Going that hard is not necessary. But make it hard.
If you don’t like hills you can do track intervals for 200-800 meters. Newer runners should choose the lower range.
Rest in between the intervals. How long you rest can also be variable, but a reasonable rule of thumb to begin with is that you can rest for about as long as the interval lasted.
The number of repeats can be variable—your body will tell you what you can take. My rule of thumb is to always start with 4 repeats even for short intervals to give my body plenty of opportunity to safely adapt. Four 200 meter repeats can turn into 12 over the course of 4 once weekly workouts if you don’t experience any pain. Just as gradually you can increase speed.
Increase your VO2 max with one brief high intensity workout a week and your capacity to increase running mileage on your other runs goes up because you will tire more slowly. Don’t do more than one high intensity workout a week when you are increasing mileage significantly because it’s counterproductive and will increase your chance of injury. If you want more intensity, don’t push the mileage.
3. Warm Up Right and Stretch
Warming up is absolutely essential to safely increase running miles. A lot of injuries occur because runners just dive in—don’t do that.
Instead, when you head out first jog 15 minutes very slowly—starting barely faster than a walk. Gradually you can settle into a slow jog that is at least 20% slower than your slow running pace. So if your slow Maffetone type of pace is 10 minutes a mile, warm up at a 12 minute per mile pace.
After 15 minutes stretch for 10 minutes, limbering up all major leg muscle groups including thighs, hamstrings, calves and hip flexors. Stretching will increase your range of motion, allowing your muscles to work more efficiently, and efficiency translates into an increase in running mileage.
After stretching run at a warmup pace again for 5 minutes before beginning the workout at the workout pace. Notice that you have just added 20 more minutes of running to your weekly mileage, with even less risk of injury.
4. Food and Supplements
The more efficiently you utilize oxygen, the faster and longer you will be able to run safely. Certain foods and supplements can help you.
Foods high in nitrates will boost your oxygen uptake, or VO2 max. There are many such foods in the plant kingdom, including dark green leaves like spinach and kale as well as celery and watercress. However, science has proven that beets, especially in the form of beetroot juice consumed about 2.5 hours before exercise, is most effective in boosting VO2 max.
For long term effects just make dark leafy greens and beets a regular part of your diet.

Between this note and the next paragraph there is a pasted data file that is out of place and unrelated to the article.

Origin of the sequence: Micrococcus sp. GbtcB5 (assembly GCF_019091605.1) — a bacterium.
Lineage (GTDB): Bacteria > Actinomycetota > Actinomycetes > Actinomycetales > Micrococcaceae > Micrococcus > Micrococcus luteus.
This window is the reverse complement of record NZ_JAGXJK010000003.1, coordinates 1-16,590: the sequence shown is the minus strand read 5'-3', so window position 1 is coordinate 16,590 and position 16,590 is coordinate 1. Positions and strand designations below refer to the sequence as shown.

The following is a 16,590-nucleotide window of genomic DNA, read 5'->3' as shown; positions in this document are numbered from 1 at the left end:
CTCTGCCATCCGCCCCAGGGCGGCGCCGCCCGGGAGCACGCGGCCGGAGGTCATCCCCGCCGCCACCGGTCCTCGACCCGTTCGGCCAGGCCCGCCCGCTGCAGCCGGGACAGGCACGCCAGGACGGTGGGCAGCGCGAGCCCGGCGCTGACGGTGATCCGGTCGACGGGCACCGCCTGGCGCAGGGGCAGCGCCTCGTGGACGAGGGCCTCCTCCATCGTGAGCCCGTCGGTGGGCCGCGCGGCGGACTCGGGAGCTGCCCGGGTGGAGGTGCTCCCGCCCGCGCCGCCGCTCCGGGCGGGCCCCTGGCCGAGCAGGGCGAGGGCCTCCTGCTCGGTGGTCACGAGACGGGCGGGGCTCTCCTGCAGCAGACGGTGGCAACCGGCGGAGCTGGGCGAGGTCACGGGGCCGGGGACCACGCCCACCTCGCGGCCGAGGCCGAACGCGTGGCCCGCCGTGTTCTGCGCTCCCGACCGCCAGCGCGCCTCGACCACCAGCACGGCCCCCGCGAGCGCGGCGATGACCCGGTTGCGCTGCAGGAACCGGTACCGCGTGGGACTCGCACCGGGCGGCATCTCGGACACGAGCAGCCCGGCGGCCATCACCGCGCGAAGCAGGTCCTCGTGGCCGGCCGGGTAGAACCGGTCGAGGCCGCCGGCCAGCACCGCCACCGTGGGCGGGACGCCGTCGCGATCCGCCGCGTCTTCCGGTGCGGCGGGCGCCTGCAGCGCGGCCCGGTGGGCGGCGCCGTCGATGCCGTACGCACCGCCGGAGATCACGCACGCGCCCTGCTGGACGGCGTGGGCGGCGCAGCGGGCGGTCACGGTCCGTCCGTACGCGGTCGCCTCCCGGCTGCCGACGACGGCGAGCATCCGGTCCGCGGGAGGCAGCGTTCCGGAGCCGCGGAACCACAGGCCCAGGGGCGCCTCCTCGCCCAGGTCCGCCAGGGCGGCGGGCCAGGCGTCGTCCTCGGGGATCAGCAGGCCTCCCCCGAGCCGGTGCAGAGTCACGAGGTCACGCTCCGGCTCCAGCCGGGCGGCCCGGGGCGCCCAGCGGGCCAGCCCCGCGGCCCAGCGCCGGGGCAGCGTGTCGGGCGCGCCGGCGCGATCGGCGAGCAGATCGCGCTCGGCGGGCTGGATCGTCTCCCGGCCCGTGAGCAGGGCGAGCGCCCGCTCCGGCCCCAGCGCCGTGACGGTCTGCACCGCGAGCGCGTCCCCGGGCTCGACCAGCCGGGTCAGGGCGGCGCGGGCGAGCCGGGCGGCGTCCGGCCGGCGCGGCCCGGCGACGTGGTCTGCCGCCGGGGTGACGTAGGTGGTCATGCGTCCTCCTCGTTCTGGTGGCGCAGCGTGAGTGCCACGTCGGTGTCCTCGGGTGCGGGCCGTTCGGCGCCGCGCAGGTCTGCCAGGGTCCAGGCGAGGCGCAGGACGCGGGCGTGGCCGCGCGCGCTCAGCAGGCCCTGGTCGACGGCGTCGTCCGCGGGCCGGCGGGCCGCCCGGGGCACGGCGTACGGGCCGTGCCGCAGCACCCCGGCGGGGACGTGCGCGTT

Quercetin, a substance found in green vegetables, has been proven to improve VO2 max. You can buy it in supplement form from Amazon. Another supplement proven to increase VO2 max is the Indian herb ashwagandha. I use it in powder form, a half teaspoon in the morning and a half teaspoon in the evening. In addition to boosting VO2 max it promotes good sleep and recovery from exercise.
5. Lose Extra Weight
One of the easiest as well as most health promoting ways to increase running mileage is to shed excess body fat.
It goes without saying that the heavier you are, the harder it is to run. You just have to work more and the more you work, the faster you tire out, and the most stress you put on your joints and muscles.
Lighter runners are not invincible, they are just better runners. No top runner carries excess body fat. They can’t afford it as they are fighting for every possible advantage over their competitors. They are strong, not heavy.
Lose weight, run more, it’s that simple.
You must tailor your running program to fit your body and your life. If you are a new or low mileage runner you most likely can increase running miles significantly more than 10% week on week, provided you are otherwise healthy and not severely overweight.
The most important building block to increase your running mileage is running slowly. Add in a small amount of intensive running to increase VO2 max and you will quickly see your capacity to add miles go up. Most recreational runners run either too fast (on most days) or too slow (on high intensity days)—don’t do that. Instead run more slowly most of the time and really, really hard a small amount fo the time.
When you add in a good warmup and stretching routine as well as a diet with more greens and especially beets (and do try beetroot juice 2.5 hours before workouts for a couple of weeks and see how it affects you), and also lose weight, you will have taken the most direct route to increase running mileage. You will be not only a better runner but you will be healthier and feel stronger and more energetic.
This is a holistic approach. It works. And should any sign of injury come along do what too many runners don’t do: back way off and let it heal before it sidelines you.